While recently in Vancouver I did what I try to do every time that I make it to that city – visit the Vancouver Art Gallery and very specifically to visit their collection of Emily Carr paintings. The Vancouver Art Gallery occupies a wonderful old building in downtown Vancouver with the top floor gallery devoted to Emily Carr. There are however 3 other floors, exhibiting other shows and what ever I can see there is just a bonus for me. See my previous post about what I saw on the Emily Carr floor on this visit.
Perhaps the highlight for me on this visit was the exhibition “Jock Macdonald: Evolving Forms“. I must admit that before I got there, I’d heard there was an exhibit of work by the Canadian painter J. MacDonald and I just assumed it was J.E.H MacDonald, one of my favorite painters from the Group of Seven.
But wrong I was. It was a different Macdonald and while I guess I’d heard the of Jock Macdonald but never really seen his work – I got a good education!
Jock (more formally James William Galloway) Macdonald was a leading Canadian modernist painter of the 20th Century. He was born (1897) and raised in Scotland before coming to Canada in the 1920’s. He first settled in Vancouver but would live in a number of places in Canada before passing away in 1960 in Toronto after over a decade there.
His early training was as a designer and some of his early work bears the influence of commercial design. In Canada he worked with Fred Varley of the Group of Seven and produced some fine landscape canvases that fit right in with the work of the Group.
But most significantly (and enlightening for me) was his development as a leading modernist abstract painter. In fact he was an important member of the Canadian Painters Eleven group.
Jock Macdonald: Evolving Forms runs at the Vancouver Art Gallery until 2015 January 4th.
I was recently involved in discussions with an art organization about technology options for securing an art exhibition. Unfortunately, theft of art, especially from exhibits in public spaces, does occur. There are an increasing number of options for monitoring and alarming an exhibit and the financial commitment can be significant. Without going into technical specific of different options, I recommend stepping back and asking yourself a few general questions.
The questions to ask relate to what you are expecting the security solution to do for you and what it can realistically be expected to deliver:
- Will it be a deterrent to theft? Will potential thieves be aware that there is a security system and be scared away from attempting anything?
- Will it help stop a thief in the act? Would the system trigger some sort of visible or audible alarm that might make a thief run away without completing their dirty work?
- Will it help recover a stolen work? Does the system have a way of tracking the stolen piece or provide a means of identifying the thief (e.g. a video recording)?
- Will it help the reimburse the artist for a stolen work? Maybe what’s needed is theft insurance?
There will probably be lots of other considerations but these questions should help an organization check if their expectations and deliverables from a security solution are a match.
If the technology does nothing more than tell you a piece of art has been stolen, is that really worth paying for?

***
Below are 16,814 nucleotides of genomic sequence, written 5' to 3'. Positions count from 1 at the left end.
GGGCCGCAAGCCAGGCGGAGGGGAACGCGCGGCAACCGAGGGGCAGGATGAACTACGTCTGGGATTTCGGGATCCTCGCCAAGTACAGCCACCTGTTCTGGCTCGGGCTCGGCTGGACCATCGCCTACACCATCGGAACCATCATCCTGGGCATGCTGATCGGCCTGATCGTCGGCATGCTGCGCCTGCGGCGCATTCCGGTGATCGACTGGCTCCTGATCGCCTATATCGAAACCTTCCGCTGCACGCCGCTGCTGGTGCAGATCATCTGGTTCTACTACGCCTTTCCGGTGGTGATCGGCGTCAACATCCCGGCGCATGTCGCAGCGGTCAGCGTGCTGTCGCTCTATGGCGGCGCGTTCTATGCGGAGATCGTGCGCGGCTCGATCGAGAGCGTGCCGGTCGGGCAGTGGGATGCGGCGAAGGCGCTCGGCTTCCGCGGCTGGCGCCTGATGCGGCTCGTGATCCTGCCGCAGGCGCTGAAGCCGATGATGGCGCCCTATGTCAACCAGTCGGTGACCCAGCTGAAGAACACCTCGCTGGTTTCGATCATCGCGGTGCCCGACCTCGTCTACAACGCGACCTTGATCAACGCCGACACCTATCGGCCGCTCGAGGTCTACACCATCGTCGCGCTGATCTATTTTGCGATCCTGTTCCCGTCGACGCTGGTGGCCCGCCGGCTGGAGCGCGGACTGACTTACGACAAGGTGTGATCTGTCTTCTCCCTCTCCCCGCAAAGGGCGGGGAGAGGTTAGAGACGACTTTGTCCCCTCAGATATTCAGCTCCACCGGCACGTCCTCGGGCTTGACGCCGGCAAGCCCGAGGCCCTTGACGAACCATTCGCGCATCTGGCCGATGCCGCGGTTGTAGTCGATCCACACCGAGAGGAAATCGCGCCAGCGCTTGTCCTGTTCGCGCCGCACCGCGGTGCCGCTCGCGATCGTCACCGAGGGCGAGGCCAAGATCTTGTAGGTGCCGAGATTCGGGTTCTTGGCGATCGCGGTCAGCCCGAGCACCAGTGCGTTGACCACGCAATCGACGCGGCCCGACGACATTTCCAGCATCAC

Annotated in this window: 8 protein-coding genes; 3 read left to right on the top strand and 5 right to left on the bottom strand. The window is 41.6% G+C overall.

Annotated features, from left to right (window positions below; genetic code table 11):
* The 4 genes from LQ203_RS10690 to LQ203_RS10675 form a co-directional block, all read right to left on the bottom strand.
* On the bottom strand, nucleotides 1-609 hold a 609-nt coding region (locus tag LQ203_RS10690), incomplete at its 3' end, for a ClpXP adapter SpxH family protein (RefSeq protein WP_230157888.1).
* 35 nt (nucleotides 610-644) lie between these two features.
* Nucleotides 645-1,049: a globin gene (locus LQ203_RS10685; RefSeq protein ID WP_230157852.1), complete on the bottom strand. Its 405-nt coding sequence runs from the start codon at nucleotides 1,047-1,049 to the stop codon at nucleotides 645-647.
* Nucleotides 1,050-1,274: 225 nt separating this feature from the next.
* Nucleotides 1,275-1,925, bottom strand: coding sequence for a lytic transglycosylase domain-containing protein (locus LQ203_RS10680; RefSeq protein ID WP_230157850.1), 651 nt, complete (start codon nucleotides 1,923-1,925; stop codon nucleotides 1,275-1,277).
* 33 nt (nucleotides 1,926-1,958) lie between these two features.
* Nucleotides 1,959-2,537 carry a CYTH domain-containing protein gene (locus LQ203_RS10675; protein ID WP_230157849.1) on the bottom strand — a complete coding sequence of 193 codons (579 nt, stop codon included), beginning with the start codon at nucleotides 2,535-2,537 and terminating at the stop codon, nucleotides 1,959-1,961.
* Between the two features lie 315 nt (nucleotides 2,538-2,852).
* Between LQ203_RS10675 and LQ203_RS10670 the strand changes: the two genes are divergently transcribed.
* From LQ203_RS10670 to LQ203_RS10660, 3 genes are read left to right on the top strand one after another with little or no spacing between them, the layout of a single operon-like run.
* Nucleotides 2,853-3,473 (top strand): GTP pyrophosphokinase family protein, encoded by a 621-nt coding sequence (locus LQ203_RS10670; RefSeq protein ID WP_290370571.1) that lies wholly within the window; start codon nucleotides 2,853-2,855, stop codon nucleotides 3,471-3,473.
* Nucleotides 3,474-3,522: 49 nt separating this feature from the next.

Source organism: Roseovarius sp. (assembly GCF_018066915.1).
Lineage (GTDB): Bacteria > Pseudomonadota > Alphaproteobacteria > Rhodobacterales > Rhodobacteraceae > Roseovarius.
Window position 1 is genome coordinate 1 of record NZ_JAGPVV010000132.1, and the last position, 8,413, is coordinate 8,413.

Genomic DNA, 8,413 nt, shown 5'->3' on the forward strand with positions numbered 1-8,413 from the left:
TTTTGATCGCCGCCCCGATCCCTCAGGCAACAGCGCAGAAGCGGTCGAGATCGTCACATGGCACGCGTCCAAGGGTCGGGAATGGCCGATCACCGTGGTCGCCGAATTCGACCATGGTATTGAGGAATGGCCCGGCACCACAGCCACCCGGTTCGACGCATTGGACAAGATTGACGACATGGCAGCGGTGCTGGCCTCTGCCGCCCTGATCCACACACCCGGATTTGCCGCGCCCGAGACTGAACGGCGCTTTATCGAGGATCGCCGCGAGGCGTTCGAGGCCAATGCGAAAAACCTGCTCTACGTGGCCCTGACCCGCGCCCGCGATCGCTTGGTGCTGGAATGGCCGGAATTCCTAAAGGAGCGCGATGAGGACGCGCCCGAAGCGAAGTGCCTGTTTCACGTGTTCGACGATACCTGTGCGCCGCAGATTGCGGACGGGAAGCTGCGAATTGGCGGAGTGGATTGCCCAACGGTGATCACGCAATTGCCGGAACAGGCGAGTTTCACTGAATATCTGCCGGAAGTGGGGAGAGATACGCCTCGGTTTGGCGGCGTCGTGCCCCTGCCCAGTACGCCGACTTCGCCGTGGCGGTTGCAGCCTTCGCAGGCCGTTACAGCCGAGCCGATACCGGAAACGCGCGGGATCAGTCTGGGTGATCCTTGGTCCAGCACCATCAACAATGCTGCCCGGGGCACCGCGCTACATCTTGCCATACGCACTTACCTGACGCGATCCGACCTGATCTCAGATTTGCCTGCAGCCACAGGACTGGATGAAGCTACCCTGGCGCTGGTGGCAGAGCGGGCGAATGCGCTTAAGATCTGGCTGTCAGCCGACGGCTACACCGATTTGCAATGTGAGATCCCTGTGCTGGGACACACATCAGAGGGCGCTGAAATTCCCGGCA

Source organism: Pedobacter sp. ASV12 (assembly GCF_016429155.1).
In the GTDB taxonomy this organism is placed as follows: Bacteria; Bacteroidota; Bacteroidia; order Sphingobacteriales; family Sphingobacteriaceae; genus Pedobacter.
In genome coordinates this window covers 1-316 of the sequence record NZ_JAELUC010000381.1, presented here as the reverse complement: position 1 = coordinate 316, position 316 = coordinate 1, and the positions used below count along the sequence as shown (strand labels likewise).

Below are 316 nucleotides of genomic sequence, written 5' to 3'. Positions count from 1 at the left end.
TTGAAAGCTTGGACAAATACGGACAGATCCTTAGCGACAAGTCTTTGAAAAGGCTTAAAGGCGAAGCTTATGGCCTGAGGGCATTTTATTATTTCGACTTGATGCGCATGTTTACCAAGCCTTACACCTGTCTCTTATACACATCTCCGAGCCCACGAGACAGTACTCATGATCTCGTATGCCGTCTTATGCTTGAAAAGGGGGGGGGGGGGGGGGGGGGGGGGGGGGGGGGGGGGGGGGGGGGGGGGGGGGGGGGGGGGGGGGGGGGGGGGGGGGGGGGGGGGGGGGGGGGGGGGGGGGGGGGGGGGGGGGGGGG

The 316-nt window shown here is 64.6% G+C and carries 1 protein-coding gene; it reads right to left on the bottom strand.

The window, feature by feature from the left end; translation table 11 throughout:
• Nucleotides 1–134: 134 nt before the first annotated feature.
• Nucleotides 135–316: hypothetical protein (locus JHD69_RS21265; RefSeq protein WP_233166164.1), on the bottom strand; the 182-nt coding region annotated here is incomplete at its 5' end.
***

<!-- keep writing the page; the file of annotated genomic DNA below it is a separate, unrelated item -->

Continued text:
post script: As a commenter (@lauxmyth) on my twitter feed mentioned “We do have to remind folks at times to balance alarms/camera with the locks/doors and INSURANCE”. The best security will be multi-faceted but you have to think about what is necessary/desirable and what you can afford.
It might be said that a curator (of an art exhibition) is doing their job when they aren’t even noticed or thought about by the visitor to an exhibit. Most of the time, I never give any thought to who the curator was or how well they did their job. The exhibit either works and I enjoy it (the art work presented) or it doesn’t really make an impression on me so I just move on.
Last week though, while visiting the Vancouver Art Gallery, I found myself thinking “This shouldn’t be working but it does – Who curated this?”
The exhibit I refer to is “Emily Carr and Landon Mackenzie: Wood Chopper and the Monkey“, described in the exhibition guide:
Engaging in a dialogue with the work of eminent British Columbia artist Emily Carr, Vancouver-based painter Landon Mackenzie presents three thematically arranged galleries with more than 50 artworks that collectively span over 100 years of landscape paintings by these two artists.
Why I was skeptical about this exhibition working is because I hold Emily Carr in such high esteem. I couldn’t imagine presenting her work with anyone but, say Tom Thomson or the Group of Seven members. Landon Mackenzie is a contemporary artist, born in 1954, whose work while including some landscape elements also extends to large abstract paintings that at first glance would seem to have no way of being connected to Carr’s work. Somehow though, the juxtaposition of the work of these two artists works and delivers and pleasing and meaningful experience.
This exhibit runs at the Vancouver Art Gallery from 2014 September 20 to 2015 April 6. Incidentally this exhibit is the fourth in a series of exhibitions pairing Carr’s work with that of contemporary artists from the region. It was the first one that I’ve seen (or was even aware of) but my interest is piqued.
Oh, yes, the curator? Grant Arnold, Audain Curator of British Columbia Art – BRAVO!